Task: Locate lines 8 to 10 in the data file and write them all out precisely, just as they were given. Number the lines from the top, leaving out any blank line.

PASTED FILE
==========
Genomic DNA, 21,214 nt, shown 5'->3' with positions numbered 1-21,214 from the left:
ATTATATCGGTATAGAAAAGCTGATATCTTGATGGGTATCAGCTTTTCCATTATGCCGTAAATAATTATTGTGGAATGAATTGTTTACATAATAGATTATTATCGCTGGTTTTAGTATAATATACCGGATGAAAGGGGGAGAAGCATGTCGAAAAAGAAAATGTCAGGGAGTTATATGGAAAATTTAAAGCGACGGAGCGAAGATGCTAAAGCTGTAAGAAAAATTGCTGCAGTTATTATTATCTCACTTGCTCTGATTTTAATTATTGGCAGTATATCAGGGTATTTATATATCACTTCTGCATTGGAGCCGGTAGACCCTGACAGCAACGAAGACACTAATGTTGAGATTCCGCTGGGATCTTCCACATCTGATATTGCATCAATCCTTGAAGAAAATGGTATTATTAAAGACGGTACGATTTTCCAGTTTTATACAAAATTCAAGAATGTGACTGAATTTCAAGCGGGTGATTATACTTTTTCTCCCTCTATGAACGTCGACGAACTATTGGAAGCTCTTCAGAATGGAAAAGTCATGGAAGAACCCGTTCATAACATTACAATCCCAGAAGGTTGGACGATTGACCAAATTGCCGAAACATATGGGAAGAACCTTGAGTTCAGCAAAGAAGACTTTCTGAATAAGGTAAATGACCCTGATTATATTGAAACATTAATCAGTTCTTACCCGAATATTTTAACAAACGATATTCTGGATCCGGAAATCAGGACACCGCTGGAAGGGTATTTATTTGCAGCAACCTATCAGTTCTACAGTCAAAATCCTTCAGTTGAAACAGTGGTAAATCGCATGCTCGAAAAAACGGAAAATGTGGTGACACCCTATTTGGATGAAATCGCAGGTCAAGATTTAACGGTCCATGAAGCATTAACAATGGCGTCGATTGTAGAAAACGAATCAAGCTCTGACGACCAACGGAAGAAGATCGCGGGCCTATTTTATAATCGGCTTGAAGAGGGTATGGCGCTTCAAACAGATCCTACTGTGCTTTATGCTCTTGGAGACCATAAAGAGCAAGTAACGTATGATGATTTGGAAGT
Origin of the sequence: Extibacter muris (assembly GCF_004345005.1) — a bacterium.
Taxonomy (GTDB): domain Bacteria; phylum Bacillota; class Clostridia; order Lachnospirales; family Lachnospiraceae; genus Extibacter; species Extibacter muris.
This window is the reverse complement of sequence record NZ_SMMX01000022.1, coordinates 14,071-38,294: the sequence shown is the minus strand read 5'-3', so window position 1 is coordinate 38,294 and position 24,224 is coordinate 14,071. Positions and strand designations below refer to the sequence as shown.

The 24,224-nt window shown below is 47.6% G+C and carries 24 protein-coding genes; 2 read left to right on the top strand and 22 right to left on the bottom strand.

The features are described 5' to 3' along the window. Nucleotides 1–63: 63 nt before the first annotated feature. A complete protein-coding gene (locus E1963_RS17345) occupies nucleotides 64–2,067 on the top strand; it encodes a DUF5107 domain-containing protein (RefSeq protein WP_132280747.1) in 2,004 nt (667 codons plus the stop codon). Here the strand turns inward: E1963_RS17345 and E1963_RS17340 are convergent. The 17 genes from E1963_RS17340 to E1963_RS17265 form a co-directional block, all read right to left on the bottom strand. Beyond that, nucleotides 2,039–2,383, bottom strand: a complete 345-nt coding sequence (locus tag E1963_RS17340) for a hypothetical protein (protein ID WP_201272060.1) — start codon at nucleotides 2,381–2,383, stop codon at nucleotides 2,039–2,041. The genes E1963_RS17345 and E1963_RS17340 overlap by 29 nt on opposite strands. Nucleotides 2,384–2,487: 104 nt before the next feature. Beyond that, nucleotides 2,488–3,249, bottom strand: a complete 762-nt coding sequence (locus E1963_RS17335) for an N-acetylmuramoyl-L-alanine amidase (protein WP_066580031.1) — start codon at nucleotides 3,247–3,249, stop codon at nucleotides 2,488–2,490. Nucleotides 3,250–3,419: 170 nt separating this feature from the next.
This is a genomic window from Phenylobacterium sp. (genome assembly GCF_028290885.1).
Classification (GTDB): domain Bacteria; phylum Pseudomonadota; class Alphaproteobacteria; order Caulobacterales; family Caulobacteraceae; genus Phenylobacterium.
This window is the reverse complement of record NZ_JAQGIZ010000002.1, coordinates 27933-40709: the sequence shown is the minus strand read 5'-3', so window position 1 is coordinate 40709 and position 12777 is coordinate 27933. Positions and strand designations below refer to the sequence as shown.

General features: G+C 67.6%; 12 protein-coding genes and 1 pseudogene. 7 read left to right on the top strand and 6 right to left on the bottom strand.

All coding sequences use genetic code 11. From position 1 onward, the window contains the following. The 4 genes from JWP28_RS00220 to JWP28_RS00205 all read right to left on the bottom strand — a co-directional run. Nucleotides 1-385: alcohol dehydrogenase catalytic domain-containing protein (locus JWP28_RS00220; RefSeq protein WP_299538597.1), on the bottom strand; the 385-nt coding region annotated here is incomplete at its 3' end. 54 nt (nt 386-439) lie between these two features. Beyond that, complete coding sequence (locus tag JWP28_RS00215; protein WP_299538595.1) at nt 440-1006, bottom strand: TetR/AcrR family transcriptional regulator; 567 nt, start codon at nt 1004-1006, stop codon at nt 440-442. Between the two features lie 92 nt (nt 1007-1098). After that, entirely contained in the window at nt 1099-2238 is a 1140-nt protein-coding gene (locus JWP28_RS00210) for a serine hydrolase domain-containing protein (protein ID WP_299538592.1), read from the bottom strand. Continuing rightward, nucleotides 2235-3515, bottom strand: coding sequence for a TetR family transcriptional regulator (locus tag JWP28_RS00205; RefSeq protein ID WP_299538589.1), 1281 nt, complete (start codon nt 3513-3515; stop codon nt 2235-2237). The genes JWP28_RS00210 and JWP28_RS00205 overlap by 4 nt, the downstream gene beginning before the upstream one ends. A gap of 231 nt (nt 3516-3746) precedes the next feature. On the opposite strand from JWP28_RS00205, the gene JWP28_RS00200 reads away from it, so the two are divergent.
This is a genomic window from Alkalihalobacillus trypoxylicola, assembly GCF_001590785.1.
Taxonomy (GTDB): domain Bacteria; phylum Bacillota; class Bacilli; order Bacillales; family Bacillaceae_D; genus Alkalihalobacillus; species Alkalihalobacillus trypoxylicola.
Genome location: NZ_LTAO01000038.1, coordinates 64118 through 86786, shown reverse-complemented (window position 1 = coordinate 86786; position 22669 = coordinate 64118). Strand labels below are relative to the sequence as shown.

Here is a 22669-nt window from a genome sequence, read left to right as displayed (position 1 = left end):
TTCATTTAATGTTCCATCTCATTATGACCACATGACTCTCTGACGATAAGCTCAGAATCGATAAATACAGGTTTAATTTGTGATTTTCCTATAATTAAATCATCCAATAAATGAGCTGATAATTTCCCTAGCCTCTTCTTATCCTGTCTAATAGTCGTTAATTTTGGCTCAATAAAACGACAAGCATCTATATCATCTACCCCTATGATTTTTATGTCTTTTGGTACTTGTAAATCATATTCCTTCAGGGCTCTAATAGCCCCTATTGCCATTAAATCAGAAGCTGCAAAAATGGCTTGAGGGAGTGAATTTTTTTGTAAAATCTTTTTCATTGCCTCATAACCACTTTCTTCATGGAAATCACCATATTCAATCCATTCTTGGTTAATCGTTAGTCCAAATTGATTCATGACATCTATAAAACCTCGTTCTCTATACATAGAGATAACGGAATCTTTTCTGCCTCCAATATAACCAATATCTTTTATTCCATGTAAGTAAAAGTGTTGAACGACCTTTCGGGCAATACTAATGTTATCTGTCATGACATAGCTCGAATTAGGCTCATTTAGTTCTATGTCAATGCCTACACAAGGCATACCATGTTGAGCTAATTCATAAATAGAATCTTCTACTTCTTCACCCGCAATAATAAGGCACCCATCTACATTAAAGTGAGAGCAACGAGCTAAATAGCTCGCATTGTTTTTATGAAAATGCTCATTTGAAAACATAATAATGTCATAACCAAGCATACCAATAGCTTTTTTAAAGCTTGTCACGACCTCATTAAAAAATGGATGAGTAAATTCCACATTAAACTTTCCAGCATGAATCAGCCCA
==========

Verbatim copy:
This is a genomic window from Phenylobacterium sp. (genome assembly GCF_028290885.1).
Classification (GTDB): domain Bacteria; phylum Pseudomonadota; class Alphaproteobacteria; order Caulobacterales; family Caulobacteraceae; genus Phenylobacterium.
This window is the reverse complement of record NZ_JAQGIZ010000002.1, coordinates 27933-40709: the sequence shown is the minus strand read 5'-3', so window position 1 is coordinate 40709 and position 12777 is coordinate 27933. Positions and strand designations below refer to the sequence as shown.